Three Things You Didn’t Know About Court Reporters

Three Things You Didn’t Know About Court Reporters


 

Court reporters

We’ve all seen the person in the corner of the courtroom, either in real life or in popular TV shows and movies, typing away everything that?s being said at an unbelievable speed. This person is known as a court reporter and they are one of the many important elements to deposition services. What they do may seem relatively easy, but it takes far more skill to record everything said in a courtroom (with perfect accuracy, no less) than most people might think. Knowing what these court reporters do, how they do it, and what is involved in qualifying them for work goes a long way to pay them the proper respects for their abilities.

1. Court reporting takes a lot of skill, but a short amount of time to be qualified.

This fact alone can make court reporting one of the most attractive career options in deposition services- and a good one at that, so long as one is prepared to learn! It is true, becoming certified for professional court reporting takes an average of 33.3 months, a little over two years. However, the minimum speed to become NCRA certified is 225 words per minute, which means students should be prepared to spend as many as 15 hours a week in practice with transcribing the spoken word. In addition to this, some certification programs may also require the ability to transcribe 200 jury charge words per minute and 180 literary words with at least 95% accuracy.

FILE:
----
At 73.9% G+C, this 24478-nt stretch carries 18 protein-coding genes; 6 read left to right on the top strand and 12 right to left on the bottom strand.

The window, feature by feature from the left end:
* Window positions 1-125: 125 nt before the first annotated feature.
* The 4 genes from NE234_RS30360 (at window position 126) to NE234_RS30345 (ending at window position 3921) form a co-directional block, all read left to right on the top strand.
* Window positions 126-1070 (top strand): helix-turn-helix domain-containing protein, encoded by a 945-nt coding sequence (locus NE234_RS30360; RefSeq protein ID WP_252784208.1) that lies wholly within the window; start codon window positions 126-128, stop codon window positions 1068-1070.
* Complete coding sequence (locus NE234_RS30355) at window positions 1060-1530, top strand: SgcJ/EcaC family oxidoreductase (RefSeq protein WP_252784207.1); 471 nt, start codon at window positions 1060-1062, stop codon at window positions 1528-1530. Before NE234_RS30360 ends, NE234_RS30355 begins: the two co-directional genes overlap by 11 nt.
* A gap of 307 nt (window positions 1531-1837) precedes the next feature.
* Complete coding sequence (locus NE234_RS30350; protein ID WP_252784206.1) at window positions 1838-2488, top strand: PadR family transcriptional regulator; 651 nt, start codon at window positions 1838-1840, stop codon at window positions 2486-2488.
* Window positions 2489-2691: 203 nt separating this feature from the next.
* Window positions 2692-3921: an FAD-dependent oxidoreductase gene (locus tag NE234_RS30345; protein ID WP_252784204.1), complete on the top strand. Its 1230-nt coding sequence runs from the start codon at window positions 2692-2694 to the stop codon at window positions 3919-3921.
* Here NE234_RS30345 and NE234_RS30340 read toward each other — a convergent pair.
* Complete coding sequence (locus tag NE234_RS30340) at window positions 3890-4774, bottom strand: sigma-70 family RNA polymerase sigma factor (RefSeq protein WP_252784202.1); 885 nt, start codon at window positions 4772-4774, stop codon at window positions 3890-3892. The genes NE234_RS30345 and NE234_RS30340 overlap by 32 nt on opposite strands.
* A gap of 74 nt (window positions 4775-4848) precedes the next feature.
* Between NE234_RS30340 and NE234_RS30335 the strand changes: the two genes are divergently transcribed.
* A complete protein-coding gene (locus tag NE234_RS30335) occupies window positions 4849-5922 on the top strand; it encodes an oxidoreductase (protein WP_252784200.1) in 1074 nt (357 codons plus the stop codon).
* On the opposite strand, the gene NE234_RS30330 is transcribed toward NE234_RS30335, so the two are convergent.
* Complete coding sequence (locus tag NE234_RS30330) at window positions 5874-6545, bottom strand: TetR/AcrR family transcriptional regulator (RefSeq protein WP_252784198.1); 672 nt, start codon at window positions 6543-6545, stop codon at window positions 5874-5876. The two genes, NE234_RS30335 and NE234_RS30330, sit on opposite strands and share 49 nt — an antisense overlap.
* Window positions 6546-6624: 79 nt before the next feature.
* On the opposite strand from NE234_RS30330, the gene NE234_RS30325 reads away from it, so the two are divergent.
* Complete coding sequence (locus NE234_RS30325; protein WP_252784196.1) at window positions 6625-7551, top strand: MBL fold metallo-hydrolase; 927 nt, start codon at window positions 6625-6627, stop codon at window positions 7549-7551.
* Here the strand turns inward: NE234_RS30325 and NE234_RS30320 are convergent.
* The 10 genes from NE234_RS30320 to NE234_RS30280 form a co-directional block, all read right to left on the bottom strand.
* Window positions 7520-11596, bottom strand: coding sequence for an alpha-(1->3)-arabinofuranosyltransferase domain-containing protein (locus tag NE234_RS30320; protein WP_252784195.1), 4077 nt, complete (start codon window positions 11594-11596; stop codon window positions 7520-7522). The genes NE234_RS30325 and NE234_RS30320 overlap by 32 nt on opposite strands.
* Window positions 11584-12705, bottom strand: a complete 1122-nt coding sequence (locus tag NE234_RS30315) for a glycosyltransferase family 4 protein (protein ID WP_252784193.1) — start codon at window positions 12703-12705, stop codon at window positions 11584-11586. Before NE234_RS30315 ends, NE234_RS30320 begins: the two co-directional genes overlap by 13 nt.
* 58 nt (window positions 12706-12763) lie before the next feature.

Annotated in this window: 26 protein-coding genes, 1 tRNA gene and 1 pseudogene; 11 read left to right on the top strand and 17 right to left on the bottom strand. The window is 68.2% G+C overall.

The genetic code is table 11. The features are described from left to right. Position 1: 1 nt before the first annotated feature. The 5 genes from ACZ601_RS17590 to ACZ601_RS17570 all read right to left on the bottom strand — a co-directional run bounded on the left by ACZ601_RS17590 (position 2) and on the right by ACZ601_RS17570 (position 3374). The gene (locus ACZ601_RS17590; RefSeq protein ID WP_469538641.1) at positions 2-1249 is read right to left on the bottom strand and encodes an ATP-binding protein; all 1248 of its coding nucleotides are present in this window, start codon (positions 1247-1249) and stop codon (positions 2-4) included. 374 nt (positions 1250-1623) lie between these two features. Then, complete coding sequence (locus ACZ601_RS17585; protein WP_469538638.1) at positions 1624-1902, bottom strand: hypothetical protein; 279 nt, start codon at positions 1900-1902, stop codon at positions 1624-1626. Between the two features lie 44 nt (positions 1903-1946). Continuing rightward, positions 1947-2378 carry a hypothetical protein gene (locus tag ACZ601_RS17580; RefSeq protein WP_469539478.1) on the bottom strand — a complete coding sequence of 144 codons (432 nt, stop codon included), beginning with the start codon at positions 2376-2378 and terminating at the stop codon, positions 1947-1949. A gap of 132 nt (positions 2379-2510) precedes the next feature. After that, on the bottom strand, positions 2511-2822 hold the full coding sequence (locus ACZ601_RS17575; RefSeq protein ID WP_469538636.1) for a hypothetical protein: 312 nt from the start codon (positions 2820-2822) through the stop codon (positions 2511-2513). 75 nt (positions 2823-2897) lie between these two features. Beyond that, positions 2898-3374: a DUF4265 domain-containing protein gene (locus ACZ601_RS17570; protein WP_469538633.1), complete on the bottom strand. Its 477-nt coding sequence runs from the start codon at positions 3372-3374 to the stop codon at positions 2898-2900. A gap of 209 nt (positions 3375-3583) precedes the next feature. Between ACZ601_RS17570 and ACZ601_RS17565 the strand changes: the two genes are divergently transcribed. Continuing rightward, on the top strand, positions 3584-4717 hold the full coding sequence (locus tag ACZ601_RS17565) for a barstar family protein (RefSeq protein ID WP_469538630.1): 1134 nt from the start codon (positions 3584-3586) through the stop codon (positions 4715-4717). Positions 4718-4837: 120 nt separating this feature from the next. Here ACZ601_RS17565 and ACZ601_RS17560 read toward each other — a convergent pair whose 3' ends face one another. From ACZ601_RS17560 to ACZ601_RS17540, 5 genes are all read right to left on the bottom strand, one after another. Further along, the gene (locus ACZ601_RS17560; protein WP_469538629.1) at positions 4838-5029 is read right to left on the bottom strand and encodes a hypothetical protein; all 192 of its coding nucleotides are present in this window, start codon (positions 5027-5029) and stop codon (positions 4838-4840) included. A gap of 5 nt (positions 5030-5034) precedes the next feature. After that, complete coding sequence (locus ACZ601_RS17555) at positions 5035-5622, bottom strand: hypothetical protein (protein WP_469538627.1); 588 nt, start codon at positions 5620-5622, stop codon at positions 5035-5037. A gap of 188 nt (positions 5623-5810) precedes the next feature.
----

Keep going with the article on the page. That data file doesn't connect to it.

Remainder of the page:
2. The field of court reporters continues to grow.

Out of all deposition services, court reporting is among the fastest growing even now. What might be surprising is the fact that 70% of nation?s court reporters don?t even work in the court proper, making this a profession that is more accessible to those who live far from their closest court of law. As of 2012 the total count of court reporters in the U.S. rounds out to about 21,200 in total and that number is expected to grow by 10% from 2012 to 2022.

3. Court reporters have a strong support system.

This is one profession that definitely has the means to look for its own. There are three official court reporting associations in the U.S.; The National Court Reporters Association (NCRA), the National Verbatim Reporters Association (NVRA), and the American Association of Electronic Reporters and Transcribers (AAERT). With all of these groups in existence, a court reporter would not be hard-pressed to find like-minded souls and people looking out for their best professional interests.

Court reporting is an essential, respectable profession and a great option for anyone who seeks a rewarding career.

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